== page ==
I rarely get lost now. I know all the street names in my part of the city and can find my apartment from miles away. It took some time to get to this point, but I’m okay with it now.
I Learned the Importance of Planning
Maybe it’s my fault I only learned this after moving to a new city, but I never truly understood the importance of planning and organizing things. For example, when I moved to my new town, I didn’t put much effort into my move. I didn’t do proper research or plan the layout of my future apartment. Instead, I called up the first available moving agency and stuffed my belongings into boxes without any order. This approach was a huge mistake.
The next time I moved, although it was just a couple of blocks away, I took it seriously. This time I had to handle this huge task and continue working simultaneously. Striking the balance was not easy. This time I decided to start planning early and began packing weeks before the actual move. That way, I didn’t have to take a week off to pack and unpack, and I could completely balance moving with work. It also made my unpacking process much easier and faster. In the end, it also turned out to be less expensive when I started slowly collecting equipment instead of buying a bunch of cardboard boxes a few days before the move.
I Learned to Be More Financially Responsible
It just so happened that my move to a new city completely coincided with the first time I was financially independent and responsible for myself. I lived a sheltered financial life before that, with my parents helping out in every way possible. I also never lived alone before.
I was suddenly in charge of all my rent, bills, and other monthly payments and subscriptions. It felt like I was thrown into a pool before learning how to swim. I wish my parents had taught me about money before, but this move pushed me to suddenly start applying everything I ever heard about budgeting and doing my own research. Within a few months, I was tracking my expenses like a pro.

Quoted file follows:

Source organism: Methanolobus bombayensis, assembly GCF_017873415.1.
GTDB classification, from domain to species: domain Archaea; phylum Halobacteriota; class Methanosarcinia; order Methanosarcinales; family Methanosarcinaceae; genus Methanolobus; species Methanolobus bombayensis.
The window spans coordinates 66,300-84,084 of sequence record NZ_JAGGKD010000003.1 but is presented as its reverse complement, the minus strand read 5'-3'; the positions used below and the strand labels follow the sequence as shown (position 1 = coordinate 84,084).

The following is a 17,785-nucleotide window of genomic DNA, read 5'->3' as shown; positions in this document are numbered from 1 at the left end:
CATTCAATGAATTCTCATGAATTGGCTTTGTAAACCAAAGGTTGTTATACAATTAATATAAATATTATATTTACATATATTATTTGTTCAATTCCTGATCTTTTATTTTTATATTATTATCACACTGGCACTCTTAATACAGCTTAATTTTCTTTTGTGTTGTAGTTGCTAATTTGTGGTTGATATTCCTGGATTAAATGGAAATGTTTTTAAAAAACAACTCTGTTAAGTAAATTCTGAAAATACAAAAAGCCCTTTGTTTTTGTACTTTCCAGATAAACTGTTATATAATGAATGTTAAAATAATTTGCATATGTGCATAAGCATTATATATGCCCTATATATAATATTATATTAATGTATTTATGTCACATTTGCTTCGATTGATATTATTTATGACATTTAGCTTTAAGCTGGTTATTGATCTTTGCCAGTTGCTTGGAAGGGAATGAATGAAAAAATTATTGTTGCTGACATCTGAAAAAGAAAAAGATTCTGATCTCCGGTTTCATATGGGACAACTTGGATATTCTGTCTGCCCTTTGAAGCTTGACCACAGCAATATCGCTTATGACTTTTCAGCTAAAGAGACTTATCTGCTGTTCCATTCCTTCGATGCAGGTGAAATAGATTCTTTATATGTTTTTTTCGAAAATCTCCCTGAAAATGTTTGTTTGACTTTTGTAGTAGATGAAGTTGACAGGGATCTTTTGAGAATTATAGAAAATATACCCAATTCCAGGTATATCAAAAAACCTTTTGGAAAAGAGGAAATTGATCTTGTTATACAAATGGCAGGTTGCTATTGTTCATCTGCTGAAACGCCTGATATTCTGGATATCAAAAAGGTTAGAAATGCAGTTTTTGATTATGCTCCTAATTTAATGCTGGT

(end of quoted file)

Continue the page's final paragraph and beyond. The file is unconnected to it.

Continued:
I Learned It’s Okay to Be Myself
One of the most important lessons I learned after my move was that there were no expectations on who I was supposed to be or how I was supposed to act. I was no longer anyone’s childhood best friend who was always there for them and mostly listened without complaining about my problems. Similarly, I was no longer the teacher’s kid to everyone who met me or that girl who took notes in all her classes that everybody asked for help during the exam season. Now, I could be me without anyone having preconceived notions or expectations of what that means. It was liberating and a little scary not having to play my usual part while figuring out what the real me is like.
When it is time for you to make that big move and start your first attending job, be sure you read my award winning and best-selling book The Doctors Guide to Starting Your Practice/Career Right so you can get off on the right foot and become the best attending you can be. The right start can make all the difference.
Emma Jones is an aspiring fiction writer by night and a copywriter by day. She loves writing about her experience, and her dream is to publish a romance book one day.